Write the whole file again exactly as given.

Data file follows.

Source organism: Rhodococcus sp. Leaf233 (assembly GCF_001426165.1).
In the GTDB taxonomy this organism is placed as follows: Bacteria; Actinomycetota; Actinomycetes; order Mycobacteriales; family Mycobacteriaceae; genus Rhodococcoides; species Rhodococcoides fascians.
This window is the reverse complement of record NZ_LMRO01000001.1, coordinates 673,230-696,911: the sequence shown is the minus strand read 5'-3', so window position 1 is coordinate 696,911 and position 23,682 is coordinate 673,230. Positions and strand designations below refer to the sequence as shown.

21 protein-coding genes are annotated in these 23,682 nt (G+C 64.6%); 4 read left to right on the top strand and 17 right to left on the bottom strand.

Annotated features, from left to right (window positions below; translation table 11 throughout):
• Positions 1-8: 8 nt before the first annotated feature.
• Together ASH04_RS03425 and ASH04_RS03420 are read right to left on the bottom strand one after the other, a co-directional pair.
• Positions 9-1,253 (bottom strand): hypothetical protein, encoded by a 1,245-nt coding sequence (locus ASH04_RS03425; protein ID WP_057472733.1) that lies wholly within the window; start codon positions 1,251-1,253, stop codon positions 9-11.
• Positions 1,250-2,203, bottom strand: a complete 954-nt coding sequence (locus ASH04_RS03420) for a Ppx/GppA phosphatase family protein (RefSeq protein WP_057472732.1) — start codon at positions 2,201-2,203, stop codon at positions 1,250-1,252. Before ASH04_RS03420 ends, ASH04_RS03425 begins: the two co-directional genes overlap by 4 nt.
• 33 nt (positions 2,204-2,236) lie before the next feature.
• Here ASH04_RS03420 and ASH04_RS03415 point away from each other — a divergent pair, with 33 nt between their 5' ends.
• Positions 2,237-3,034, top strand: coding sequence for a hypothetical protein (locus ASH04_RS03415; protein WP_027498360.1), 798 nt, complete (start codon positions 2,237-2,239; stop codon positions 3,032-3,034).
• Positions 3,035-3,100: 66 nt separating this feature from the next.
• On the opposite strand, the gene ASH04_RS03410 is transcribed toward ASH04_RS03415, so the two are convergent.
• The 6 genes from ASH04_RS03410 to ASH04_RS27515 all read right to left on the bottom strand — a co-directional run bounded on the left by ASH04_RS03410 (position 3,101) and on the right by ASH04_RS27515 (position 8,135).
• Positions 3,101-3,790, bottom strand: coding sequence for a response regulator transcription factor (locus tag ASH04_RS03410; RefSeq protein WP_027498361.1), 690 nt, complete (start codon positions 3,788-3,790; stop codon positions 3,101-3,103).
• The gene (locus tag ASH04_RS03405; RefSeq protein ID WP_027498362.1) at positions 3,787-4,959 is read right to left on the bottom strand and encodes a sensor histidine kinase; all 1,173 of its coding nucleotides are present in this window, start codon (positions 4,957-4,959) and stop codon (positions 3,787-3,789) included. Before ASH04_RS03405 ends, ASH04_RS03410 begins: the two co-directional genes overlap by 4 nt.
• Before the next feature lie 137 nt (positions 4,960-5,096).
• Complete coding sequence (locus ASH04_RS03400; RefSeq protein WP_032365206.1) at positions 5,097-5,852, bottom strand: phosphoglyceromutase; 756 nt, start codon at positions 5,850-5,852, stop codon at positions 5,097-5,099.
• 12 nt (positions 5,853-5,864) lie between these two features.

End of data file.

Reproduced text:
Source organism: Rhodococcus sp. Leaf233 (assembly GCF_001426165.1).
In the GTDB taxonomy this organism is placed as follows: Bacteria; Actinomycetota; Actinomycetes; order Mycobacteriales; family Mycobacteriaceae; genus Rhodococcoides; species Rhodococcoides fascians.
This window is the reverse complement of record NZ_LMRO01000001.1, coordinates 673,230-696,911: the sequence shown is the minus strand read 5'-3', so window position 1 is coordinate 696,911 and position 23,682 is coordinate 673,230. Positions and strand designations below refer to the sequence as shown.

21 protein-coding genes are annotated in these 23,682 nt (G+C 64.6%); 4 read left to right on the top strand and 17 right to left on the bottom strand.

Annotated features, from left to right (window positions below; translation table 11 throughout):
• Positions 1-8: 8 nt before the first annotated feature.
• Together ASH04_RS03425 and ASH04_RS03420 are read right to left on the bottom strand one after the other, a co-directional pair.
• Positions 9-1,253 (bottom strand): hypothetical protein, encoded by a 1,245-nt coding sequence (locus ASH04_RS03425; protein ID WP_057472733.1) that lies wholly within the window; start codon positions 1,251-1,253, stop codon positions 9-11.
• Positions 1,250-2,203, bottom strand: a complete 954-nt coding sequence (locus ASH04_RS03420) for a Ppx/GppA phosphatase family protein (RefSeq protein WP_057472732.1) — start codon at positions 2,201-2,203, stop codon at positions 1,250-1,252. Before ASH04_RS03420 ends, ASH04_RS03425 begins: the two co-directional genes overlap by 4 nt.
• 33 nt (positions 2,204-2,236) lie before the next feature.
• Here ASH04_RS03420 and ASH04_RS03415 point away from each other — a divergent pair, with 33 nt between their 5' ends.
• Positions 2,237-3,034, top strand: coding sequence for a hypothetical protein (locus ASH04_RS03415; protein WP_027498360.1), 798 nt, complete (start codon positions 2,237-2,239; stop codon positions 3,032-3,034).
• Positions 3,035-3,100: 66 nt separating this feature from the next.
• On the opposite strand, the gene ASH04_RS03410 is transcribed toward ASH04_RS03415, so the two are convergent.
• The 6 genes from ASH04_RS03410 to ASH04_RS27515 all read right to left on the bottom strand — a co-directional run bounded on the left by ASH04_RS03410 (position 3,101) and on the right by ASH04_RS27515 (position 8,135).
• Positions 3,101-3,790, bottom strand: coding sequence for a response regulator transcription factor (locus tag ASH04_RS03410; RefSeq protein WP_027498361.1), 690 nt, complete (start codon positions 3,788-3,790; stop codon positions 3,101-3,103).
• The gene (locus tag ASH04_RS03405; RefSeq protein ID WP_027498362.1) at positions 3,787-4,959 is read right to left on the bottom strand and encodes a sensor histidine kinase; all 1,173 of its coding nucleotides are present in this window, start codon (positions 4,957-4,959) and stop codon (positions 3,787-3,789) included. Before ASH04_RS03405 ends, ASH04_RS03410 begins: the two co-directional genes overlap by 4 nt.
• Before the next feature lie 137 nt (positions 4,960-5,096).
• Complete coding sequence (locus ASH04_RS03400; RefSeq protein WP_032365206.1) at positions 5,097-5,852, bottom strand: phosphoglyceromutase; 756 nt, start codon at positions 5,850-5,852, stop codon at positions 5,097-5,099.
• 12 nt (positions 5,853-5,864) lie between these two features.